Five Facts About the Broadway Play "Singing Forest"

by Jacqueline Viskup
Olympia Dukakis played Loe, the matriarch of the Rieman family.

Olympia Dukakis played Loe, the matriarch of the Rieman family.

Steve Mack/Getty Images Entertainment/Getty Images

"The Singing Forest" opened in previews April 10, 2009, and ran from April 28, 2009, to May 17, 2009, at the Public Theater in New York City. The original previews were scheduled to start April 7, with opening night on April 27. Due to a need for additional technical rehearsals, the producers and directors postponed the opening.

The Plot

The play concerns three generations of the Rieman family. Many of the family members have not spoken in almost 30 years because of family secrets that reach back to the Holocaust. The main action of the play takes place in modern-day New York in a Starbucks cafe the characters frequent. Flashbacks to Paris at the end of World War II and to Sigmund Freud's inner circle in 1930s Vienna help reveal the family's story and psychosis.

The Playwright

Craig Lucas wrote "The Singing Forest." Lucas is well known for such plays as "The Light in the Piazza," "Prelude to a Kiss" and "Dying Gaul." He has written numerous plays and screenplays. He also directs and produces plays. Lucas has won many awards for his work, including Obie Awards, a New York Film Critics Award, an Excellence in Literature Award from the American Academy of Arts and Letters and a Sundance Audience Award.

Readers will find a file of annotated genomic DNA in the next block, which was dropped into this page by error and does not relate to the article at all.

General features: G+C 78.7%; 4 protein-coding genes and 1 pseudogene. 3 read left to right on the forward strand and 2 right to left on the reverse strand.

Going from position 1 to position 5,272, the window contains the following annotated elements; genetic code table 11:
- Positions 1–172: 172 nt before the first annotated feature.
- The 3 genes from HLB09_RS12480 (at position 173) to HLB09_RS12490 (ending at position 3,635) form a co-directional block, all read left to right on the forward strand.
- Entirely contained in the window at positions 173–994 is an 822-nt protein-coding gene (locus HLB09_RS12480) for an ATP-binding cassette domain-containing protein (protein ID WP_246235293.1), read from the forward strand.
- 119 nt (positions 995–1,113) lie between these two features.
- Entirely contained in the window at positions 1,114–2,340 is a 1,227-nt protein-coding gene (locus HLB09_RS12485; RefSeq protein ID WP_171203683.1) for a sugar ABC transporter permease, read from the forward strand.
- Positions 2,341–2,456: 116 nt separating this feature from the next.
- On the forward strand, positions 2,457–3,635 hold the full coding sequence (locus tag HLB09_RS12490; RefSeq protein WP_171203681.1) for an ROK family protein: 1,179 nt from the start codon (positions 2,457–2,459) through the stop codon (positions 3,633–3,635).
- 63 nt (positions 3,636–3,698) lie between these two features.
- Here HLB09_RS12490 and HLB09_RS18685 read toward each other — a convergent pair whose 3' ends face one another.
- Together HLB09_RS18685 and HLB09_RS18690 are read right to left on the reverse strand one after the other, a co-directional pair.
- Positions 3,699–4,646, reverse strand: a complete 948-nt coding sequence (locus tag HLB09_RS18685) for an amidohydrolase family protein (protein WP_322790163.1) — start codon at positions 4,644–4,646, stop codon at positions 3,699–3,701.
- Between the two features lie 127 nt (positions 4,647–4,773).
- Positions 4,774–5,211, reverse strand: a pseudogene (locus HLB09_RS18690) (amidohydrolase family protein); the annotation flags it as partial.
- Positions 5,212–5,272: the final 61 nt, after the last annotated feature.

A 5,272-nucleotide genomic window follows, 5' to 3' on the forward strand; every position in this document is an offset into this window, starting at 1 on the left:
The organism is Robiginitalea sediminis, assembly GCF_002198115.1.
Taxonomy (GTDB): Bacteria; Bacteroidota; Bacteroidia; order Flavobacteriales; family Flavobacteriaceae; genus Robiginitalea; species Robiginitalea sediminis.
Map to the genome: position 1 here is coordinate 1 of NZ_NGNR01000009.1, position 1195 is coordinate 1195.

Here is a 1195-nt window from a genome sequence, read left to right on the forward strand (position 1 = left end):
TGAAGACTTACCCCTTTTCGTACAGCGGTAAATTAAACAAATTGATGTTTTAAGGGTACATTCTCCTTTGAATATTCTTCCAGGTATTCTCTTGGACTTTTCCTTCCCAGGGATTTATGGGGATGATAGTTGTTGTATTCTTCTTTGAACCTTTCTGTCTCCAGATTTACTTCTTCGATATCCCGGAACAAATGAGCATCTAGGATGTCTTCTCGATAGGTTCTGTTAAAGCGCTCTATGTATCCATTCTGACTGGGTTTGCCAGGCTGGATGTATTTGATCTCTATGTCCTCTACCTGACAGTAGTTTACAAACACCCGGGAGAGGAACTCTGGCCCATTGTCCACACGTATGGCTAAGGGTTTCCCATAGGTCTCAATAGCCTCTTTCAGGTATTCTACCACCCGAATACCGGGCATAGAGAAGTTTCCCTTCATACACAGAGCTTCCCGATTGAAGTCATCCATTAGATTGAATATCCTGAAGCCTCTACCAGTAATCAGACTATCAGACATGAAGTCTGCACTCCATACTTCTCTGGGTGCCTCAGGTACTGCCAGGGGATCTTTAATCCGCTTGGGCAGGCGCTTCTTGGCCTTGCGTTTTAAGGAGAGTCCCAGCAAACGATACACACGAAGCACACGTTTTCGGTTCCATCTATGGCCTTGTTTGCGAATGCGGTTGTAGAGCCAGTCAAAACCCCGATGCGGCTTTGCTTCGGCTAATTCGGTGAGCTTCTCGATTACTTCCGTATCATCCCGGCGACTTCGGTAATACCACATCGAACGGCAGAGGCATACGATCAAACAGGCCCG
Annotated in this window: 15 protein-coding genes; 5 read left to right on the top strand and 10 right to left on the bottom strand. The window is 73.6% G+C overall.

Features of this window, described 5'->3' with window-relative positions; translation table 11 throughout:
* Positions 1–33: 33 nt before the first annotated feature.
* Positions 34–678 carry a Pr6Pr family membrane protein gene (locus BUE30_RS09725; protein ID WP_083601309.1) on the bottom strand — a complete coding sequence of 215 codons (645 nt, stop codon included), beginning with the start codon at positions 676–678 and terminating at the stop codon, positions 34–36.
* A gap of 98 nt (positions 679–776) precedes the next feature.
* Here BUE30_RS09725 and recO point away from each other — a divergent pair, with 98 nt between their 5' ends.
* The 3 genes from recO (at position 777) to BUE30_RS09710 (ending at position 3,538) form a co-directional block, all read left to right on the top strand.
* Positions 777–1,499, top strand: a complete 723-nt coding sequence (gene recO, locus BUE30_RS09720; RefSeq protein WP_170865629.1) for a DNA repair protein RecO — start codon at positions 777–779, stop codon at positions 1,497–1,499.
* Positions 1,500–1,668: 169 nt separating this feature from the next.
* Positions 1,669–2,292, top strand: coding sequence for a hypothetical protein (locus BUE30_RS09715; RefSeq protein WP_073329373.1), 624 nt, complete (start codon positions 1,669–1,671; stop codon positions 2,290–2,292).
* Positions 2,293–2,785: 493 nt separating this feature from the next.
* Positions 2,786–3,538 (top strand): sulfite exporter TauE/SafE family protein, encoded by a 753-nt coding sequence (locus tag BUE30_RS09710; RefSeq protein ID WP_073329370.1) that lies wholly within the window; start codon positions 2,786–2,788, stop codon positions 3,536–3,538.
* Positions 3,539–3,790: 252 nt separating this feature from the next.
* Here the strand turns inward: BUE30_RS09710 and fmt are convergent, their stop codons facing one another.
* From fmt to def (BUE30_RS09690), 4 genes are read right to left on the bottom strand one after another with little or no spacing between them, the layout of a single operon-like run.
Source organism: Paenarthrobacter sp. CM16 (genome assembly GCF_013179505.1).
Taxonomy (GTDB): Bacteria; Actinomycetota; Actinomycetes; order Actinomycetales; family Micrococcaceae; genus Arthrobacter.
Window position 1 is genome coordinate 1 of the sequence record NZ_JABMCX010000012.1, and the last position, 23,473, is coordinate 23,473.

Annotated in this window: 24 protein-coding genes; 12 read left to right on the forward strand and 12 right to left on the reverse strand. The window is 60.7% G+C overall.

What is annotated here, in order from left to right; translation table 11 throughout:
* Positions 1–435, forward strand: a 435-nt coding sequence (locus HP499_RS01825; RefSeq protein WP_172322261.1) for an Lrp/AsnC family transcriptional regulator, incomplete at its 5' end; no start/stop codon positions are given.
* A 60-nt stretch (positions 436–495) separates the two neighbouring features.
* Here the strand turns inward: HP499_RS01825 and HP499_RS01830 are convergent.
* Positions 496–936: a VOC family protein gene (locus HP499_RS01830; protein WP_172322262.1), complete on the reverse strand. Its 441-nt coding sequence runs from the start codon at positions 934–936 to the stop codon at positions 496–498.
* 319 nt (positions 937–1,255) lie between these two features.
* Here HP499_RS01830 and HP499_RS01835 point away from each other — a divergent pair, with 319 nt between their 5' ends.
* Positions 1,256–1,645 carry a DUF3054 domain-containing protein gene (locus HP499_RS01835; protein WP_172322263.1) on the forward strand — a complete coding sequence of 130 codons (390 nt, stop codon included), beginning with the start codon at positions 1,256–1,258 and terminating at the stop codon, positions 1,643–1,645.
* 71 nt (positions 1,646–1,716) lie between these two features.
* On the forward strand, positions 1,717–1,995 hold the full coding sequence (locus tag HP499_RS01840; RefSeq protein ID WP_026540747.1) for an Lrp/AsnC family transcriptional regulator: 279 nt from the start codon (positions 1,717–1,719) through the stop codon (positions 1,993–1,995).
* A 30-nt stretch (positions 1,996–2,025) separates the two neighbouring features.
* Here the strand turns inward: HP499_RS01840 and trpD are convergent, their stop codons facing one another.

The Cast

Mark Wing-Davey directed the Public Theater's production of "The Singing Forest." The production starred Olympia Dukakis, Jonathan Groff (most recently known as Jesse on "Glee"), Mark Blum, Rob Campbell, Louis Cancelmi, Pierre Epstein, Randy Harrison, Deborah Offner and Susan Pourfar. Critics reviewed actor performances positively, in contrast to mixed reviews about the play's plot and character development.

Interesting Connections

The play "The Singing Forest" shares a title with a 2003 film. The film concerns two lovers killed during the Holocaust. One of the lovers is reincarnated, and, in the modern-day setting, has a daughter who falls in love with a man the father believes to be the reincarnation of his former lover. The Broadway play and the film share themes of gay identity and family legacy. No sources on the 2009 play reference a connection to the film.

About the Author

Jacqueline Viskup began writing professionally in 2005, specializing in academic and promotional writing. She has more than 15 years of experience in theater, including acting, directing and producing. Viskup has also been teaching drama and writing classes since 2002. She holds a Master of Arts in theater arts from the University of Oregon.

Photo Credits

  • Steve Mack/Getty Images Entertainment/Getty Images